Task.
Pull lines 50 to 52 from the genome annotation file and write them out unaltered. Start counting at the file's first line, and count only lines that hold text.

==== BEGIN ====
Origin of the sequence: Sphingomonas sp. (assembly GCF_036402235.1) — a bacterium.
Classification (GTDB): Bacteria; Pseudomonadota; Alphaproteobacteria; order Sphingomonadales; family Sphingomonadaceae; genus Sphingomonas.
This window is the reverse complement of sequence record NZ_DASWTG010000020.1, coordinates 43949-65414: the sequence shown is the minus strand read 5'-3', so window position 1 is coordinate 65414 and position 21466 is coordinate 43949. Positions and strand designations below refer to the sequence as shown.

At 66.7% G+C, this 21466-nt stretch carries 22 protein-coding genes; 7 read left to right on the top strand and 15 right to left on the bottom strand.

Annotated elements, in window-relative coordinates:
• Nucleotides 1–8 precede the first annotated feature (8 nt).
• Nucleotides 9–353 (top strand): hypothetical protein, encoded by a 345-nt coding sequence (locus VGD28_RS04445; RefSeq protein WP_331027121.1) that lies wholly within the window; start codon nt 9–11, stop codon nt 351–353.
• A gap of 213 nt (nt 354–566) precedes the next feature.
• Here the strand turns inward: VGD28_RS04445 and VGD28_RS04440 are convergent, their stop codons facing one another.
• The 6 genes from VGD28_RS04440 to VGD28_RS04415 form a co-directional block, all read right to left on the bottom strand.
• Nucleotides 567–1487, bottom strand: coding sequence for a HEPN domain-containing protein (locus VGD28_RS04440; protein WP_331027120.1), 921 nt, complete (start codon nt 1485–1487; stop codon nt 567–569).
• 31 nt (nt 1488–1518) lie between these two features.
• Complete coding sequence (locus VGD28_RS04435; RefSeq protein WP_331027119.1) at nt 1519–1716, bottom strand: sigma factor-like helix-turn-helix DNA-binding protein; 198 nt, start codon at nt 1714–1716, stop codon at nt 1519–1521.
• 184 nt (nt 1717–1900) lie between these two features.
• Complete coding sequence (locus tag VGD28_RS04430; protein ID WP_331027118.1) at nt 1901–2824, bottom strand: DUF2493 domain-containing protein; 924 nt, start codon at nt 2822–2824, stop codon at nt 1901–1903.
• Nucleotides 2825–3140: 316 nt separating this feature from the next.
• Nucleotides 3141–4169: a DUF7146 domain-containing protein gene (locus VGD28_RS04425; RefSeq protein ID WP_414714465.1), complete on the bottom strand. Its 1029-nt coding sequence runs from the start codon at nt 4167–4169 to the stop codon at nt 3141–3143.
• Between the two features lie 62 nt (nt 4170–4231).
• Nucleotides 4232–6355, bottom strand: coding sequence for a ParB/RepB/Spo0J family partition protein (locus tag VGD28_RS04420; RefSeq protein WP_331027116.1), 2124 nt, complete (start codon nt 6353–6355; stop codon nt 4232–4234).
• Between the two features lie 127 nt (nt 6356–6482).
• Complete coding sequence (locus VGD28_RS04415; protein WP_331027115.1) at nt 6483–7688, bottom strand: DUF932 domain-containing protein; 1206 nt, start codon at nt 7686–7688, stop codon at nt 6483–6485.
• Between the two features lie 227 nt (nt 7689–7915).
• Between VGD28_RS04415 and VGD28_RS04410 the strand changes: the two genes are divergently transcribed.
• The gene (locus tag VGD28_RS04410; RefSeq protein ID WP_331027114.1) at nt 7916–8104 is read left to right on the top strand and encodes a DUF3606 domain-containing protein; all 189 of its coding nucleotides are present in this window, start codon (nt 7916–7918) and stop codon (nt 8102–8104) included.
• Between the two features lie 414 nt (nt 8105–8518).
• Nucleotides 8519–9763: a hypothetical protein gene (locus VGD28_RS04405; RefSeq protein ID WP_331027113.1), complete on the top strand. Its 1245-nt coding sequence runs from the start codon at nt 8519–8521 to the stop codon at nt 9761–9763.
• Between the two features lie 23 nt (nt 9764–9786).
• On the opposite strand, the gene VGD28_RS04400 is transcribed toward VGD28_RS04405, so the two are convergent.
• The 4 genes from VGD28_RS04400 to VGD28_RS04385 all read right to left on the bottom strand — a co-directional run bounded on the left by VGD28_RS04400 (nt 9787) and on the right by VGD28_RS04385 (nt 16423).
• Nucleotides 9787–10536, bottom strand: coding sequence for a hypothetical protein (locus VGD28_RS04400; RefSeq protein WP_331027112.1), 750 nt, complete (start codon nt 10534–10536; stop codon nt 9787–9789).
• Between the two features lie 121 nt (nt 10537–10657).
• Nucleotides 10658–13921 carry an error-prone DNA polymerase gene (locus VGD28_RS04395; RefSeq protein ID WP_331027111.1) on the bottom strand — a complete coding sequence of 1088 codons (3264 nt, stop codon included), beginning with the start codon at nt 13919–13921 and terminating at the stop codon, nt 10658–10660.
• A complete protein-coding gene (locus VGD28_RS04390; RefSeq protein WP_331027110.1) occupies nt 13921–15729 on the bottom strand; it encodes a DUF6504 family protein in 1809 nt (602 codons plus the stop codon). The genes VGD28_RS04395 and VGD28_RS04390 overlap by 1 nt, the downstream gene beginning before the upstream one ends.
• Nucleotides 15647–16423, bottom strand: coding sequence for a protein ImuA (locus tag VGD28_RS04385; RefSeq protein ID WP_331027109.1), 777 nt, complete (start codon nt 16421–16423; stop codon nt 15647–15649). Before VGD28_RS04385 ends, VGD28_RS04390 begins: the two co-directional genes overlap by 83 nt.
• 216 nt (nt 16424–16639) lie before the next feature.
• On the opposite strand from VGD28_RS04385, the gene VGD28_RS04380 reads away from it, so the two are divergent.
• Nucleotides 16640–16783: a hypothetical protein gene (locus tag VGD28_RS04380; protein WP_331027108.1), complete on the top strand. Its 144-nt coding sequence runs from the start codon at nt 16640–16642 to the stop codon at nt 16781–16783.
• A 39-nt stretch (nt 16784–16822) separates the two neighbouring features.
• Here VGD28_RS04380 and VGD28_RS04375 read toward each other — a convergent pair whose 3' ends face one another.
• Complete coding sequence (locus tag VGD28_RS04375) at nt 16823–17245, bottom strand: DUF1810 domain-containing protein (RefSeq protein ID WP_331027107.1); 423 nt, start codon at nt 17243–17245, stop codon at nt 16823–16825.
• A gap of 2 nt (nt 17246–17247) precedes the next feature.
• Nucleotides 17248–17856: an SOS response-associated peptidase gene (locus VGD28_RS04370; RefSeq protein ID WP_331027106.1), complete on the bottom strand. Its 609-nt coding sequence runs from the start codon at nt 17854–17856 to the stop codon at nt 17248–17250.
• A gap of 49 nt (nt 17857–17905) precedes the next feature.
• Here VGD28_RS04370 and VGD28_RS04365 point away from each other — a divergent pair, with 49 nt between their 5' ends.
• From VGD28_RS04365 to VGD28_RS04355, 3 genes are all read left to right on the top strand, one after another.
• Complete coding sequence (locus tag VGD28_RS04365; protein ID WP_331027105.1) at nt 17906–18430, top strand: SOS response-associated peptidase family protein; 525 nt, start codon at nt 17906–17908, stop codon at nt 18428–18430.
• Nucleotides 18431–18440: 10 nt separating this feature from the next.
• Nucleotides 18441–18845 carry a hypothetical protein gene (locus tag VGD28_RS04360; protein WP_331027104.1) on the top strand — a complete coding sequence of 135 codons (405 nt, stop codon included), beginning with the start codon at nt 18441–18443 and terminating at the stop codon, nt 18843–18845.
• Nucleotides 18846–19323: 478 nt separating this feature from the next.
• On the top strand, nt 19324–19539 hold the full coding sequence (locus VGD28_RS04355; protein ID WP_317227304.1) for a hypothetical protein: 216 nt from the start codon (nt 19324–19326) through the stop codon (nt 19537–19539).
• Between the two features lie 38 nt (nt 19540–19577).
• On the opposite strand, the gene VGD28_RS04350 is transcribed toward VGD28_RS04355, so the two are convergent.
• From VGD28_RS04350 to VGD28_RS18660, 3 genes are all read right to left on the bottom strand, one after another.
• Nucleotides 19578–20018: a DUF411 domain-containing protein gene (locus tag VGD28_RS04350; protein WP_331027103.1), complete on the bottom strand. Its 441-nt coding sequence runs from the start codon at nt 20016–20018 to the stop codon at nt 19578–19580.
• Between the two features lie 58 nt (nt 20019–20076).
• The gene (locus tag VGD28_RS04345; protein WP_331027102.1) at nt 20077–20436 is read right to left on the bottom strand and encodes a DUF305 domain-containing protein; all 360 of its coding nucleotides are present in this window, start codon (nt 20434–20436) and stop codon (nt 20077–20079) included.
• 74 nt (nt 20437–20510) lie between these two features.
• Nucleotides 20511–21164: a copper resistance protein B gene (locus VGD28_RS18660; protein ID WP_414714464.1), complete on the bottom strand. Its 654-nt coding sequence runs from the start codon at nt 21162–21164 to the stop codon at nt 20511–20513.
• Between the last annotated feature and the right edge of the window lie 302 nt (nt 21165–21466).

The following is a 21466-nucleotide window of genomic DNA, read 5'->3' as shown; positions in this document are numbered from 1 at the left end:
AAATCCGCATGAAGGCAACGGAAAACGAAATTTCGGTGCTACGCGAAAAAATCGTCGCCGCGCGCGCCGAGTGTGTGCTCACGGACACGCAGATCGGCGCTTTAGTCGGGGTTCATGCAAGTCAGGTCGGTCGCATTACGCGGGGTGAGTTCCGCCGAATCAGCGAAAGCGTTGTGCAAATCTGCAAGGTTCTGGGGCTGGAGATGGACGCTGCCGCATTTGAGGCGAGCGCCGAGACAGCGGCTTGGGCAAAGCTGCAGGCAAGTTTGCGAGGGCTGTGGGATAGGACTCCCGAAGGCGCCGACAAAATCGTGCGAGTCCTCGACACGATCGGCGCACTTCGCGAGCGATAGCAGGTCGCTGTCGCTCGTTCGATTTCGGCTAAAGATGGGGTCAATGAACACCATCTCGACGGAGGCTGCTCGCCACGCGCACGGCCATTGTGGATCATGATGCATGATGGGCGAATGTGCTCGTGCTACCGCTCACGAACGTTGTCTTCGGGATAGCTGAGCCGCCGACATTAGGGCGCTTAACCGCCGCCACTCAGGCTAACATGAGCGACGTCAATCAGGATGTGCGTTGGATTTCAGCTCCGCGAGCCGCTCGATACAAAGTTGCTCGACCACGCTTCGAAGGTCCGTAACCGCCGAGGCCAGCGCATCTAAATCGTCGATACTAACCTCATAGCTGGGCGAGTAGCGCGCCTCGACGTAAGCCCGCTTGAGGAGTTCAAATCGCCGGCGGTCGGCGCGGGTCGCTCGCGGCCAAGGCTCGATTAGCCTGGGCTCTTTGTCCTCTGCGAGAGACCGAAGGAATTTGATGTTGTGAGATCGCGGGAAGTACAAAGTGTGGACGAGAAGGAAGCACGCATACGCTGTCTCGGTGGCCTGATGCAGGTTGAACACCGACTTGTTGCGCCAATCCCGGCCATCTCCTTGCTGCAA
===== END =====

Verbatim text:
• On the top strand, nt 19324–19539 hold the full coding sequence (locus VGD28_RS04355; protein ID WP_317227304.1) for a hypothetical protein: 216 nt from the start codon (nt 19324–19326) through the stop codon (nt 19537–19539).
• Between the two features lie 38 nt (nt 19540–19577).
• On the opposite strand, the gene VGD28_RS04350 is transcribed toward VGD28_RS04355, so the two are convergent.